University president forces ad removal


Newspaper faces opposition over planned parenthood clinic advertisement





MONTANA — The staff of the student newspaper at the University of Great Falls is questioning its publishing freedom after the president of the university stopped an advertisement for a family planning clinic.

The advertisement, paid for by Montana Family Planning Services, was cut after it ran twice in the Lumen Press.

University President Frederick Gilliard told the editors to pull the ad because it conflicted with the views of the Catholic Church. Great Falls is a Catholic university.

The ad was scheduled to run a third time, and according to editor in chief Thomas Nelson, the newspaper had to refund 25 percent of the ad costs back to the clinic for breaking the advertising contract.

Nelson said the newspaper staff was under the impression that it was free to print what it wanted.

“We were going by the rules we were given,” Nelson said.

According to a student handbook released by the university, the student press at Great Falls “shall be free of censorship and advance approval of copy, and its editors and managers shall be free to develop their own editorial policies and news coverage.”

Gilliard said that the newspaper is funded by the private school, and therefore is not entitled to the First Amendment rights of a public school’s publication. He argued that news coverage should remain free because it is generally balanced in its coverage, but advertising is a different issue.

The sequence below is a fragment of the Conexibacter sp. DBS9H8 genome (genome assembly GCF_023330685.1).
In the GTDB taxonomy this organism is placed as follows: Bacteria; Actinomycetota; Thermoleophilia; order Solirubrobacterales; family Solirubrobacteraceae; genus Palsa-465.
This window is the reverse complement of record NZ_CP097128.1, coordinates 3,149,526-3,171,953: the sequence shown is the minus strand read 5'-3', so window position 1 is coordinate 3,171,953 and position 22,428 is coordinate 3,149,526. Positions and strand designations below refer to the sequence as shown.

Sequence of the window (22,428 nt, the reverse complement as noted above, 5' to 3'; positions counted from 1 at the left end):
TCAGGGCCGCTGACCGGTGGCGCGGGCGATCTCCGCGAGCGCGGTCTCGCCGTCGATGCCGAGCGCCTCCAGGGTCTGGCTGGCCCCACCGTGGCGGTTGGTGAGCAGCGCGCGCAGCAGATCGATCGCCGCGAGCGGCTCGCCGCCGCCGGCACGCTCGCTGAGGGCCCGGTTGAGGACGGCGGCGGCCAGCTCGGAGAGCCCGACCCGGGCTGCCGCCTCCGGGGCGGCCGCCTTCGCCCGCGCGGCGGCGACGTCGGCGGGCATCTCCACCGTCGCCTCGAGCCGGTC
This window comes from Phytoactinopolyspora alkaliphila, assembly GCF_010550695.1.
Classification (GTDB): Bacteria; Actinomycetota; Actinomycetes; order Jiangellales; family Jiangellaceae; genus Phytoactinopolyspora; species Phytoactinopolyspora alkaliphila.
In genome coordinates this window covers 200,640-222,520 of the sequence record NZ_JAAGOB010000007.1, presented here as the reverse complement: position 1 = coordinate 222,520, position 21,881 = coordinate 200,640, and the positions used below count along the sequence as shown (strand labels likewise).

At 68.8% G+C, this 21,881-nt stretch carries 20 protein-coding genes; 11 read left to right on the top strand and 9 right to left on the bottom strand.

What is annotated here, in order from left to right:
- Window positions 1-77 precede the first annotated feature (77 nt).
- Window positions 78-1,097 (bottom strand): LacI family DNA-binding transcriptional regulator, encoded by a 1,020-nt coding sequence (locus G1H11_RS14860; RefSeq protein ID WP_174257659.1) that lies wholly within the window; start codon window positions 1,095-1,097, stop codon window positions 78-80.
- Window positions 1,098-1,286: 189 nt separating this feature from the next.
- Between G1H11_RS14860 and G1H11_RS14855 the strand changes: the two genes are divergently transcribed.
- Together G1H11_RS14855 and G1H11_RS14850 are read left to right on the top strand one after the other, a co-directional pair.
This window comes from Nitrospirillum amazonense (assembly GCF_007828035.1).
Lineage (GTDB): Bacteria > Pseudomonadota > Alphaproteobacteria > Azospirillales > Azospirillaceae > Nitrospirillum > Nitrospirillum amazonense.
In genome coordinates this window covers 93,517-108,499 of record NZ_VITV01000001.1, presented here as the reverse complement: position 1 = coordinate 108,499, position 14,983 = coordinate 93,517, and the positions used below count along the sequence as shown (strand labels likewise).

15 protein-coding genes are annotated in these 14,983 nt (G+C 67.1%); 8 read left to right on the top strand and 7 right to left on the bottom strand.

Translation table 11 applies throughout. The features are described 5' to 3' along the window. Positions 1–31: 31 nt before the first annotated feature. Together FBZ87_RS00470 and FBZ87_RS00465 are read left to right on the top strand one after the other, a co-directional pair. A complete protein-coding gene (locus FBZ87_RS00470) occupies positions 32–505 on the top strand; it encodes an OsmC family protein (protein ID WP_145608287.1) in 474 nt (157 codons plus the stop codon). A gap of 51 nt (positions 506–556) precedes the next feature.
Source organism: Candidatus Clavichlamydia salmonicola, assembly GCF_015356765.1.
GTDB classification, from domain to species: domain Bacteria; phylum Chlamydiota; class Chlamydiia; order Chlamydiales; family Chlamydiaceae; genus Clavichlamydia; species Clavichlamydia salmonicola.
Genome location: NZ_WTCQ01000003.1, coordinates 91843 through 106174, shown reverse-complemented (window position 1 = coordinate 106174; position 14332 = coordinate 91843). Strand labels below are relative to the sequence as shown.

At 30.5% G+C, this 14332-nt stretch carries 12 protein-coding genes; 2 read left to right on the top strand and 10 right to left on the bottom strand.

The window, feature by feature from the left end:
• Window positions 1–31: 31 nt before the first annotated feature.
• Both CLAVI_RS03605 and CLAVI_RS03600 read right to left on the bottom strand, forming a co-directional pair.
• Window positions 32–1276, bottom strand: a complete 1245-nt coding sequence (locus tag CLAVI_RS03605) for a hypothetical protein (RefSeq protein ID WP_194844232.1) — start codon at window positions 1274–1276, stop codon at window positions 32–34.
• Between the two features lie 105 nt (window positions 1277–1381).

Gilliard added that the newspaper’s policy may need to be clarified.

“What came out on paper wasn’t exactly the total picture,” Gilliard said about the policy defined in the student handbook. “I would like to see the development of a change in the advertising policy.”

The Lumen Press, Gilliard said, is not a public forum, and should meet the standards of the church.

Nelson and the rest of the Lumen Press staff have met to discuss the newspaper policies, and Gilliard said he will open the issue to public debate when school begins in the fall.

Nelson said the policy in the student handbook clearly states that the newspaper should have total control of its content, and it is unfair for the university to suddenly change its mind about the policy.

“It’s not a debatable issue,” Nelson said. “If [Gilliard] tries to change it himself, there is going to be some anger. That’s an injustice to the students and an injustice to the university.”

Courts have said that private schools may be legally bound by the policies they adopt supporting free expression, even though the First Amendment does not require them to adopt such protection.

In an editorial written after the incident, the Lumen Press wrote, “This is an issue that people have to deal with in this day and age, regardless of their religion or beliefs. Catholic beliefs are only one way to look at the ever-present issue of sexuality and birth control.”

Nelson said the staff continues to believe the control over the ads is a breach of contract between the newspaper and the university.

“We just want the right to choose what ads we put in our paper,” Nelson said.


Fall 1997, reports